Figure: The strength of a variety of FeCo based alloys in well annealed, ordered condition. (c) as for figure 36; (f) FeCo-2V held 1 h at 825 $^{\circ}$C then 24 h at 550 $^{\circ}$C, 48 h at 500 $^{\circ}$C the slow cooled to room temperature [82];(g) FeCo-2V-Cu held 2 h at 850 $^{\circ}$C then slowly cooled at 120 $^{\circ}$C/h [19]; FeCo-2V-W, similar heat-treatment [19].
\begin{figure}\centering\epsfig{file=./figures/strength_vs_gs_all_2.ps,width=14cm}\end{figure}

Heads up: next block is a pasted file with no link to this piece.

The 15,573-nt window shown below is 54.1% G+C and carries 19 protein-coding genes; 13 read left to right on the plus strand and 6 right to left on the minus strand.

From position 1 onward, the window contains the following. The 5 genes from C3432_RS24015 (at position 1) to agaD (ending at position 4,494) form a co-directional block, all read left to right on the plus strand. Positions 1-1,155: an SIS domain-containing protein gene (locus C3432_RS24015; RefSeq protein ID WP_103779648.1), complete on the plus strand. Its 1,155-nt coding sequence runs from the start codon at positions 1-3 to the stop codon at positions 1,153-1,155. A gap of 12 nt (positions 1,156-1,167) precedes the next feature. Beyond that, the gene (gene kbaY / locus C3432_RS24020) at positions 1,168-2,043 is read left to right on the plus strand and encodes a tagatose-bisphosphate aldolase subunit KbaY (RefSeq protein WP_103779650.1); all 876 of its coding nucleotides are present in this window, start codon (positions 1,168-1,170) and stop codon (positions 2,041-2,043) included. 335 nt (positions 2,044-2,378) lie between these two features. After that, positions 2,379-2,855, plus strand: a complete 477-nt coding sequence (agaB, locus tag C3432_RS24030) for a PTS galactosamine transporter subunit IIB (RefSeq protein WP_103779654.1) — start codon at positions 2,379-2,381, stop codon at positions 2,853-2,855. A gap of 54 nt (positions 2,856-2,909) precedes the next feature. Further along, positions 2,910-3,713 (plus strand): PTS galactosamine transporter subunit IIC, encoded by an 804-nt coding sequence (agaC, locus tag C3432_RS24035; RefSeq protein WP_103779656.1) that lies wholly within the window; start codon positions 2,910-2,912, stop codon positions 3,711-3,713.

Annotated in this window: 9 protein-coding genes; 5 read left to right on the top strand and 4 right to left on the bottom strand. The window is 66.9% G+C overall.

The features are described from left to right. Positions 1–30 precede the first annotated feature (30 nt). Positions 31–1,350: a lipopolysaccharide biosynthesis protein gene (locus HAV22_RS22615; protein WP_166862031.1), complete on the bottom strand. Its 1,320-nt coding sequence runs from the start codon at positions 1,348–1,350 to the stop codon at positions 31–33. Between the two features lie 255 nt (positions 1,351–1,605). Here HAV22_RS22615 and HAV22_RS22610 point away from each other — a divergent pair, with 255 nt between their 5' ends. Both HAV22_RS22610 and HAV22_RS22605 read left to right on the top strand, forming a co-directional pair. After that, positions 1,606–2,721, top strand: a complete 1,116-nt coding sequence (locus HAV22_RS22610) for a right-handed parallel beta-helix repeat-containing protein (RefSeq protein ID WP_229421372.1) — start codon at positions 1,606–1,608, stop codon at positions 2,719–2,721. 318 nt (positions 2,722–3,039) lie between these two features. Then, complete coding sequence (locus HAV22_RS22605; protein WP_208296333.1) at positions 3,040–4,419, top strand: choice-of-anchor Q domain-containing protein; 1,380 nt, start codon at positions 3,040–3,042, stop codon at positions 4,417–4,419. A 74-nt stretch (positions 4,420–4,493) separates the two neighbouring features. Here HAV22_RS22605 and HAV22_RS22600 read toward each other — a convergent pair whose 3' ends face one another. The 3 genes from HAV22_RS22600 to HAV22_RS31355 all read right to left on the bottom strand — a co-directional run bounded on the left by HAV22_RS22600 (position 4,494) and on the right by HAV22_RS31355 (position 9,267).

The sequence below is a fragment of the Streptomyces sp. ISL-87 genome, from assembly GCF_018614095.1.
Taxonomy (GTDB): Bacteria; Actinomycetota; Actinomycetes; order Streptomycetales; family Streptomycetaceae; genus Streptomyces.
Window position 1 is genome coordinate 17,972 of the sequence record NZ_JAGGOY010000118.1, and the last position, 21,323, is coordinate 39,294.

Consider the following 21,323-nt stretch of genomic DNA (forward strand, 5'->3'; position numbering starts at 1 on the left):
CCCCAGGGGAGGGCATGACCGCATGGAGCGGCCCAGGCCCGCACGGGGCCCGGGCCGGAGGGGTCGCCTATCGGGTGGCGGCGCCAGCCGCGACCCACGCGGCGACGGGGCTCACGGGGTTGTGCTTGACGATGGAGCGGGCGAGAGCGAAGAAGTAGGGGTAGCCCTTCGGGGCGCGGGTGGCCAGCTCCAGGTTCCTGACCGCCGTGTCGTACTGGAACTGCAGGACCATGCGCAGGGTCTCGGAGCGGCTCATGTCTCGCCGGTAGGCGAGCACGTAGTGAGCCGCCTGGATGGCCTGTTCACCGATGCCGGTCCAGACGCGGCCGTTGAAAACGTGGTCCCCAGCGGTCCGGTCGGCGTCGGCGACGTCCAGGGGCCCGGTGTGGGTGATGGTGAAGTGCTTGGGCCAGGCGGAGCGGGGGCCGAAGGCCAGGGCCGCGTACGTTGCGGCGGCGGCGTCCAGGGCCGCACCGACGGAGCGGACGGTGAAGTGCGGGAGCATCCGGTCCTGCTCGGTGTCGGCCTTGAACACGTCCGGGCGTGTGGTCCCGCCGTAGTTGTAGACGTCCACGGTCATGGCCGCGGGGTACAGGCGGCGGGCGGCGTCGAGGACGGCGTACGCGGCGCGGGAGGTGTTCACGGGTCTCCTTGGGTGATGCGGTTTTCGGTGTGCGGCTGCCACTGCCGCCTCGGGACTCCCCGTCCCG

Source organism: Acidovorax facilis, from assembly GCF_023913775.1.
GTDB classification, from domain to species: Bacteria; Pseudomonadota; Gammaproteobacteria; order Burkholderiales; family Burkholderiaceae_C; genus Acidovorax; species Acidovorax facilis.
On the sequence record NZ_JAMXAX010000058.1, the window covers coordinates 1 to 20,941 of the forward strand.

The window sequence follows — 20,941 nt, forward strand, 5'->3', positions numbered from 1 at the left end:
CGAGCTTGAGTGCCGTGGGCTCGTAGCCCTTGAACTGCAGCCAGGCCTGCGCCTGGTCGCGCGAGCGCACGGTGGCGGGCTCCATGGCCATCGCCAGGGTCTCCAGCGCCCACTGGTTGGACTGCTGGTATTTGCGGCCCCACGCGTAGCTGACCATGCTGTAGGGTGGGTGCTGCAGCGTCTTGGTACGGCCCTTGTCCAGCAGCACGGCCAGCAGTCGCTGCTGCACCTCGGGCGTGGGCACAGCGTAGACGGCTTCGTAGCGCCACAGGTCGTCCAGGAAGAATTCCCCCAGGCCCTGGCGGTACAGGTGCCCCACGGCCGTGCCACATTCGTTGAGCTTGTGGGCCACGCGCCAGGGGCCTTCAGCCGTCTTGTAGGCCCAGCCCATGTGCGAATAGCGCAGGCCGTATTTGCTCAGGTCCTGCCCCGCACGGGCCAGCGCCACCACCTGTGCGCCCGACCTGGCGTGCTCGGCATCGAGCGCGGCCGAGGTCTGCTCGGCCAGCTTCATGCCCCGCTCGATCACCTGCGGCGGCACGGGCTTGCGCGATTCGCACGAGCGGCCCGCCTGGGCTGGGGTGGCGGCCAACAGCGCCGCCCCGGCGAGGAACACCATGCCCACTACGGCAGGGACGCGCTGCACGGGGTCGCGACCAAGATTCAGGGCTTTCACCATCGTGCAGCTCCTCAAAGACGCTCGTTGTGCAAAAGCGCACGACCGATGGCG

In the case of Ni additions to the FeCo-2V system (series (d)) [112,113], the authors report identical grain sizes and amount of $\gamma_{2}$ for different addition of Ni between 3.5 and 7.4 wt%, both parameters being only dependent on the annealing temperature. As the annealing temperature is decreased, so is the grain size and the amount of $\gamma_{2}$. As mentioned earlier (section 2.2.3), adding Ni to FeCo-2V stabilises $\gamma_{2}$ which is normally not present after annealing around 700 $^{\circ}$C, this results in smaller grain sizes. However, above 3.5 wt%, there is no increase in the amount of $\gamma_{2}$ precipitated. Considerable scatter in the measurements of the yield stress for these alloys make it difficult to draw any conclusions as to the influence of the grain size and/or precipitation, but it is noticeable that all fall below the extrapolated values from any of the three FeCo-2V-.05Nb (a), FeCo-2V (b) and FeCo (c).